Listening to this book I could hear the sea gulls and feel the chop of the waves beneath the hull of the boat that carried me across the water and back in time. The characters and story begged to be listened to but the real star of this tale is the setting, Alcatraz Island in the year 1935.
Moose Flanagan's family moves to Alcatraz when his father gets a job as an electrician/guard at the famous prison. Moose is homesick and lonely. He must take the boat to the mainland for school each day. His passion is baseball and the game helps him make new friends.
His home life is more problematic. His father works around the clock. His sister Natalie is autistic (although that condition is not identified) and subject to tantrums and unexplainable behaviors. His mother is so driven to get Natalie enrolled in a special school in San Francisco that she is blind to her son's needs.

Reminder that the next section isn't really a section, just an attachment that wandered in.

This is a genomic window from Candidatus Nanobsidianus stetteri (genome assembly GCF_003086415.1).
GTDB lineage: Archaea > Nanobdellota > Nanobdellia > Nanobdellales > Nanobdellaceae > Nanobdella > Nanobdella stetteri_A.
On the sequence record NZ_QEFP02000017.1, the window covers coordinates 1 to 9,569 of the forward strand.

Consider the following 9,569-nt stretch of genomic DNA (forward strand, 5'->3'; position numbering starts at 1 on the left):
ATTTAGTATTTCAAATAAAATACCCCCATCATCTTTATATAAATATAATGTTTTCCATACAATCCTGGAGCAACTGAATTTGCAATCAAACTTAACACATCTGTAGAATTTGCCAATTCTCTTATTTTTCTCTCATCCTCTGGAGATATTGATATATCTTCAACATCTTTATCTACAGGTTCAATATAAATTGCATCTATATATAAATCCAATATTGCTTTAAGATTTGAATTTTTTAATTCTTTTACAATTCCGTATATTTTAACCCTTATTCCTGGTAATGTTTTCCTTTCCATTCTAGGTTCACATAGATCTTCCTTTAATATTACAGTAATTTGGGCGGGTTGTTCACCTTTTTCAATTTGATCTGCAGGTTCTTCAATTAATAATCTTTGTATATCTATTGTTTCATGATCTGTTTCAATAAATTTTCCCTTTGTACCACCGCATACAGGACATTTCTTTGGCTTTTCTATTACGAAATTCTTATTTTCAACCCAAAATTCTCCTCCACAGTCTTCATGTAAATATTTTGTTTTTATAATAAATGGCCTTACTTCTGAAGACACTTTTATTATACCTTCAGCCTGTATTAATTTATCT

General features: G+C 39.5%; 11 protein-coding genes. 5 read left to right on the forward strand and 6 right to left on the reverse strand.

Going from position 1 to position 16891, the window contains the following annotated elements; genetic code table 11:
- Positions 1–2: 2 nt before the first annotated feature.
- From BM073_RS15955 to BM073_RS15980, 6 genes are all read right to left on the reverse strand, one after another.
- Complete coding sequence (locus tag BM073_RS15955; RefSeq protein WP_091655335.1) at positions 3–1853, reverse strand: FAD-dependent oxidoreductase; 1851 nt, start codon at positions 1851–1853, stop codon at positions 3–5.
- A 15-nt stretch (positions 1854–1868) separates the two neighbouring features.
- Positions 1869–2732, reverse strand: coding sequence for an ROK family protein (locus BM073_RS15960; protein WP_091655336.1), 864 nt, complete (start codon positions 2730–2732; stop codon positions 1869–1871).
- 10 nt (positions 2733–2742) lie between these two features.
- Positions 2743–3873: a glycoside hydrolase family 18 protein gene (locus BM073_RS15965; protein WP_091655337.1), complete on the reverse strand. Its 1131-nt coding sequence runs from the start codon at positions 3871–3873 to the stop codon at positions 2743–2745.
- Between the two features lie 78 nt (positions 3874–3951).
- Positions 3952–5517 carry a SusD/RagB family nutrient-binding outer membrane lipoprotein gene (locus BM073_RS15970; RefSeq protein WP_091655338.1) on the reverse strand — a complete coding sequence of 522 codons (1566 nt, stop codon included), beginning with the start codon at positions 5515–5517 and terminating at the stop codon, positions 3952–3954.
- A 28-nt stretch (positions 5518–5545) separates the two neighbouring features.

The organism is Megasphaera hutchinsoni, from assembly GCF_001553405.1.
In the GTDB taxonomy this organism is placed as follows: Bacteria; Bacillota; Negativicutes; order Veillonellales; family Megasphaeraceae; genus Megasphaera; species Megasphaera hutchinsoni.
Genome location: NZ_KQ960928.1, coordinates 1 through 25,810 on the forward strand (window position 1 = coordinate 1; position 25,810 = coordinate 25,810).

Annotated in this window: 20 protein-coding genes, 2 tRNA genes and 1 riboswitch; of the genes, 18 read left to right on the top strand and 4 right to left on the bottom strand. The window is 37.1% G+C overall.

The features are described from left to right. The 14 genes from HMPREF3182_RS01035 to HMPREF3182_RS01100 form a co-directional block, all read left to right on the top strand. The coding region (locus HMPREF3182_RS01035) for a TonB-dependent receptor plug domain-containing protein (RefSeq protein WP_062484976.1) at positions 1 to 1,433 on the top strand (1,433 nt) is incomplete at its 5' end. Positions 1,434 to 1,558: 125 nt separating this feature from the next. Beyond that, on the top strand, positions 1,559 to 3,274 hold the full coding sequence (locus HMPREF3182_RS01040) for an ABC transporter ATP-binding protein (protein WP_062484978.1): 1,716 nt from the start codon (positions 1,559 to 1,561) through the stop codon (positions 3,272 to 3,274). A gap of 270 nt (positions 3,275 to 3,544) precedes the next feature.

The unseen presence in the story is the gangster Al Capone who is imprisoned in Alcatraz. The children of the island are fascinated, thrilled and terrified by the convicts. They are obsessed with catching a glimpse of Capone. The warden's gorgeous daughter, Piper is the same age as Moose and seems to have a gift for getting him in trouble.
Choldenko writes with great compassion of the challenges of living with an autistic family member. You admire and ache for Moose as he shoulders the responsibility of watching over his sister when he could be playing baseball in the afternoons. His kindness and love for his sister give the story extra depth.